Facing closure, Riverwest Co-op reaches out for support
The Riverwest Co-op received some bad news recently with the rejection of a $150,000 loan application needed to keep the grocery store / café afloat. Staring down a financial situation that could shut its doors within a month, the longtime source of locally sourced and organic food has pivoted to an approach that includes reaching out to its community for help.
The most visible face of the co-op’s current situation is the GoFundMe campaign started a few days ago that seeks to raise at least $50,000 for day-to-day operations. The proceeds from the campaign will essentially buy time for the co-op to pursue two other measures:
- Reducing hours and services in the near term
- Adjusting its revitalization plan to include smaller loans and invest the funds raised
The co-op’s board of directors mixed bad news with good in explaining the situation on the GoFundMe page, which as of this writing had raised a little more than $6,000:
The coming weeks will be very difficult, with discussions about reducing payroll expenses and possibly closing the Co-op. That said, we have reason for optimism. Our November 2023 gross profit percentage improved dramatically from prior months due to pricing structure adjustments. Our café sales also increased 64% from the same time last year. These developments imply that our revitalization plan can work if we have enough financial capacity to put it in place.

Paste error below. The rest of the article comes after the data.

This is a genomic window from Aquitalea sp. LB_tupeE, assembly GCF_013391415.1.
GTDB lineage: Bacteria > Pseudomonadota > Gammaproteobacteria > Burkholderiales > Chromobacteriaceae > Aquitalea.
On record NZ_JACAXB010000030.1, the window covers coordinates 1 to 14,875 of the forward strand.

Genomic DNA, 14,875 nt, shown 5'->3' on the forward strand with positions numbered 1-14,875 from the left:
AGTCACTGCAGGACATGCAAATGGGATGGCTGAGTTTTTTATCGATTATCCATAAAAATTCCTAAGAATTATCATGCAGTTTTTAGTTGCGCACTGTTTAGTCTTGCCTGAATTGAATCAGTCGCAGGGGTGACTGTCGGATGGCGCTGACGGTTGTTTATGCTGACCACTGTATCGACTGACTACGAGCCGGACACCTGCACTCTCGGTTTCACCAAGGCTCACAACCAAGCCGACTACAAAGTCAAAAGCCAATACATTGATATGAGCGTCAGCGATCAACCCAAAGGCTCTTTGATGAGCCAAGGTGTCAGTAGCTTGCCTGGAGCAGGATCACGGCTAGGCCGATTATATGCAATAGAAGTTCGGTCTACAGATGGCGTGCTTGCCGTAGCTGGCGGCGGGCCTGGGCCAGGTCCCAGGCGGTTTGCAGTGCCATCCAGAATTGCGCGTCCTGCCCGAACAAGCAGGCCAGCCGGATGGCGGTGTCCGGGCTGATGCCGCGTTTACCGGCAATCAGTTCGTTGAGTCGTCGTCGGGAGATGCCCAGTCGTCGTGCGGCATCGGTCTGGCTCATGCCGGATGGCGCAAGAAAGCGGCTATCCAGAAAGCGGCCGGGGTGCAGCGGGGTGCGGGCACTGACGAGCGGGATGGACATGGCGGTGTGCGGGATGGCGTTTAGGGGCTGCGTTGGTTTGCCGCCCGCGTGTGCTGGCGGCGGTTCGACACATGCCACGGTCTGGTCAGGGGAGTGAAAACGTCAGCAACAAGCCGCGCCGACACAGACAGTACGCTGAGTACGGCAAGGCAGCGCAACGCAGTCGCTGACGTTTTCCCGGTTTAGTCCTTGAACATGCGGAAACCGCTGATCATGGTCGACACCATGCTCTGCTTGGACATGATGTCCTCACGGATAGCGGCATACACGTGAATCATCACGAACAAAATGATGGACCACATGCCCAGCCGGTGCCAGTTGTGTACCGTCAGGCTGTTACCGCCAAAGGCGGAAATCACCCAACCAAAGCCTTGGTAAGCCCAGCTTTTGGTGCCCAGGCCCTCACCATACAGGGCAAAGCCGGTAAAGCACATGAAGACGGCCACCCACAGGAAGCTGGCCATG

Donations from the campaign are meant to address that capacity, ensuring it can continue as a resource to the neighborhood and wider community. The co-op has filled that role since its opening in November 2001, taking over a former Schlitz tied house on the corner of Clarke and Fratney streets. Three years later, it added a café that could play a role in the current situation.
The board suggested a few ways to support the co-op besides (or in addition to) the donation effort, including a decision to open the café every Friday from 4-8 p.m. with a rotating sandwich menu. Other avenues they offered include:
- Visiting the co-op first during grocery runs (complete with a hashtag, #FirstStopRWCoop)
- Rounding up purchases made at the co-op to the nearest dollar
- Volunteering with the co-op in some capacity
The neighborhood grocery and café is another example of a smaller local business still feeling the effects of the pandemic. This is the third time in the last 21 months that it has sounded the alarm over a potential closure, with previous ones coming in March and June of 2022.
For more information on the current situation and to donate, visit the co-op’s GoFundMe campaign.